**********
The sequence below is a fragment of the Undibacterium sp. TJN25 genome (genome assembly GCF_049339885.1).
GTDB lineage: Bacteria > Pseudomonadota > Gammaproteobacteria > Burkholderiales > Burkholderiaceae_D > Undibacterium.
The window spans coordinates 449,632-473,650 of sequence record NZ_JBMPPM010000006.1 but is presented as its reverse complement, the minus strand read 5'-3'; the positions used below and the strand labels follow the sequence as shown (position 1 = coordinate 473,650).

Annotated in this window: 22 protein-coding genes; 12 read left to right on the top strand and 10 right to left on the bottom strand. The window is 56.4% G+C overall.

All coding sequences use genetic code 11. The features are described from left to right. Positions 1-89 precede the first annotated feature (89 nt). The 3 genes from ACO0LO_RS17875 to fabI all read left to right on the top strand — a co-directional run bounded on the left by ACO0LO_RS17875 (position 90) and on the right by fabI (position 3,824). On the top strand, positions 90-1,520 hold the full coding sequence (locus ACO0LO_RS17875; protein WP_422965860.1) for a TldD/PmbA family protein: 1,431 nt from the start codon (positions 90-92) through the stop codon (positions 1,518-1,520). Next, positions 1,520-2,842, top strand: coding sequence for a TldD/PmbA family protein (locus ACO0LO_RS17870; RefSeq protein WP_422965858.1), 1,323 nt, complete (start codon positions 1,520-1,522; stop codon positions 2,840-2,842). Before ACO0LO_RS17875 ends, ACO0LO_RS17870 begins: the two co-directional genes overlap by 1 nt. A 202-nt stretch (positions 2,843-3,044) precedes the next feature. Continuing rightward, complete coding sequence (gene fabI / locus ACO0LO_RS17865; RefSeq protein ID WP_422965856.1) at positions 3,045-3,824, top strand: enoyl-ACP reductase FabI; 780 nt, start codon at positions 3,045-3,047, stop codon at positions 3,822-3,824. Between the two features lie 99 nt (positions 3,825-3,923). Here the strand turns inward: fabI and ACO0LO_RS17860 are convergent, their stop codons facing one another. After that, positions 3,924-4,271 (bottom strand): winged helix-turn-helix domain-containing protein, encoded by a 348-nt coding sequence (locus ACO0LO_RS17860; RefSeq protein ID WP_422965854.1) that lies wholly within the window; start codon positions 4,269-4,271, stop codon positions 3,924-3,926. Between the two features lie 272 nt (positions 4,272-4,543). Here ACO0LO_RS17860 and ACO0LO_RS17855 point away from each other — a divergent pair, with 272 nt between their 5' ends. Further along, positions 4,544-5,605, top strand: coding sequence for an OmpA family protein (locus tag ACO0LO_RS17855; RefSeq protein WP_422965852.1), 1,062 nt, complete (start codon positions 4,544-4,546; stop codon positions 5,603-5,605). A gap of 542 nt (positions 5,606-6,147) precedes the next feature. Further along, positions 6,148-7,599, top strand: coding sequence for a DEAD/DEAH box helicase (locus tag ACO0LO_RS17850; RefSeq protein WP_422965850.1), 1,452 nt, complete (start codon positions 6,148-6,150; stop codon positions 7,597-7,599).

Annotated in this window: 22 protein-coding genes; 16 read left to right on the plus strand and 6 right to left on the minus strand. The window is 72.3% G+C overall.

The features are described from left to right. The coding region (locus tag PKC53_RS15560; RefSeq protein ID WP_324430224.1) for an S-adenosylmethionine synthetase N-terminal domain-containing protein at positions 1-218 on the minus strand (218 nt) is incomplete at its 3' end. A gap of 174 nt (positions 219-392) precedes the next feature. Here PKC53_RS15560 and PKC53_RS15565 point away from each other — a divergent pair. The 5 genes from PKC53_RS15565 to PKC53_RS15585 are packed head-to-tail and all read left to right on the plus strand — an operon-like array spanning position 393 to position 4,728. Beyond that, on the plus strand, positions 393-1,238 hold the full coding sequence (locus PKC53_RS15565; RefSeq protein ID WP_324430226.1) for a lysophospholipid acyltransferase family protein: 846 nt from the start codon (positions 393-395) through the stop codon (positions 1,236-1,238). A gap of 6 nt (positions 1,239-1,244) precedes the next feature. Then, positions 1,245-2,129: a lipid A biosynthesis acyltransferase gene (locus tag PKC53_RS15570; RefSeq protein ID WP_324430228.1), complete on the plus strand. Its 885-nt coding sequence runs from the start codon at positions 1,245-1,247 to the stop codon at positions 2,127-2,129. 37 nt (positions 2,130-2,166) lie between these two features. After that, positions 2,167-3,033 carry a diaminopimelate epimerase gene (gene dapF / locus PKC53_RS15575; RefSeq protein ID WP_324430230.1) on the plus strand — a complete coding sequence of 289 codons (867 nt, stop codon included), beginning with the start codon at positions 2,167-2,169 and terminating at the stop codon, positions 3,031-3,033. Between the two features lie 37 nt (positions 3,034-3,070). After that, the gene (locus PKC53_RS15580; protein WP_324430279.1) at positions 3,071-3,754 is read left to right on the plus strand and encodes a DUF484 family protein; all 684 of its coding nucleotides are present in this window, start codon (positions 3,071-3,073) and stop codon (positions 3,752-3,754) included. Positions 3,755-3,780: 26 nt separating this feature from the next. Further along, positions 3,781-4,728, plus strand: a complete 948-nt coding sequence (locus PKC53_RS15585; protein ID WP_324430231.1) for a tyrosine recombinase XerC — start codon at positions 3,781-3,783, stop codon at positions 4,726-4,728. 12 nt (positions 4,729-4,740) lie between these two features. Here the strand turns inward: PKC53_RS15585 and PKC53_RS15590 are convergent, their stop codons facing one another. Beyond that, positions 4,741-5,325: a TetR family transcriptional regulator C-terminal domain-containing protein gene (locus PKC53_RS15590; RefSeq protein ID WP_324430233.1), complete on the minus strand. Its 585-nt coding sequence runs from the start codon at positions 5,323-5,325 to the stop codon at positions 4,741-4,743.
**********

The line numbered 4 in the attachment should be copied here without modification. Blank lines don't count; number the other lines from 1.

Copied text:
Annotated in this window: 22 protein-coding genes; 12 read left to right on the top strand and 10 right to left on the bottom strand. The window is 56.4% G+C overall.